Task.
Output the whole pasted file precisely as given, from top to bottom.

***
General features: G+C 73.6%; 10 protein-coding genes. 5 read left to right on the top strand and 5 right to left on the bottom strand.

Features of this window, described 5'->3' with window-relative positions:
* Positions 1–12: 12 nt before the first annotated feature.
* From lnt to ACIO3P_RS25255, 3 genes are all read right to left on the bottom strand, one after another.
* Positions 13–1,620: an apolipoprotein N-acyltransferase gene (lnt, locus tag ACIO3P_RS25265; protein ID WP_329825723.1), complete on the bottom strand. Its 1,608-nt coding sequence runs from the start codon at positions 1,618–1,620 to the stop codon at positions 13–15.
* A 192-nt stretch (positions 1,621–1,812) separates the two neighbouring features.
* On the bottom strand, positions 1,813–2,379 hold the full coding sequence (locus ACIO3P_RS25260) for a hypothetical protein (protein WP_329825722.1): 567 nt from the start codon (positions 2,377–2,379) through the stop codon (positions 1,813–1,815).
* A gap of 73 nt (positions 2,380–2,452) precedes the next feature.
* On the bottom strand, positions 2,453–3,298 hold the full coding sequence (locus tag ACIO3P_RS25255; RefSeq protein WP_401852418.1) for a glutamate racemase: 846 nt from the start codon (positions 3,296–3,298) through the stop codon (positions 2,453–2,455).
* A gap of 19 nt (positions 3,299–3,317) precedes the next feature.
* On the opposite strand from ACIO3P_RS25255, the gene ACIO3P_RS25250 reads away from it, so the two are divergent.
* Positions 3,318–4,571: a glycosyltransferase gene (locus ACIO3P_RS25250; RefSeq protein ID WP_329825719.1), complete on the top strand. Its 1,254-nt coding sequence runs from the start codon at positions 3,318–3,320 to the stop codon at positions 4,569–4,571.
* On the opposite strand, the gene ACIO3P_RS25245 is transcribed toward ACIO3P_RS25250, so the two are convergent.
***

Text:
General features: G+C 73.6%; 10 protein-coding genes. 5 read left to right on the top strand and 5 right to left on the bottom strand.

Features of this window, described 5'->3' with window-relative positions:
* Positions 1–12: 12 nt before the first annotated feature.
* From lnt to ACIO3P_RS25255, 3 genes are all read right to left on the bottom strand, one after another.
* Positions 13–1,620: an apolipoprotein N-acyltransferase gene (lnt, locus tag ACIO3P_RS25265; protein ID WP_329825723.1), complete on the bottom strand. Its 1,608-nt coding sequence runs from the start codon at positions 1,618–1,620 to the stop codon at positions 13–15.
* A 192-nt stretch (positions 1,621–1,812) separates the two neighbouring features.
* On the bottom strand, positions 1,813–2,379 hold the full coding sequence (locus ACIO3P_RS25260) for a hypothetical protein (protein WP_329825722.1): 567 nt from the start codon (positions 2,377–2,379) through the stop codon (positions 1,813–1,815).
* A gap of 73 nt (positions 2,380–2,452) precedes the next feature.
* On the bottom strand, positions 2,453–3,298 hold the full coding sequence (locus tag ACIO3P_RS25255; RefSeq protein WP_401852418.1) for a glutamate racemase: 846 nt from the start codon (positions 3,296–3,298) through the stop codon (positions 2,453–2,455).
* A gap of 19 nt (positions 3,299–3,317) precedes the next feature.
* On the opposite strand from ACIO3P_RS25255, the gene ACIO3P_RS25250 reads away from it, so the two are divergent.
* Positions 3,318–4,571: a glycosyltransferase gene (locus ACIO3P_RS25250; RefSeq protein ID WP_329825719.1), complete on the top strand. Its 1,254-nt coding sequence runs from the start codon at positions 3,318–3,320 to the stop codon at positions 4,569–4,571.
* On the opposite strand, the gene ACIO3P_RS25245 is transcribed toward ACIO3P_RS25250, so the two are convergent.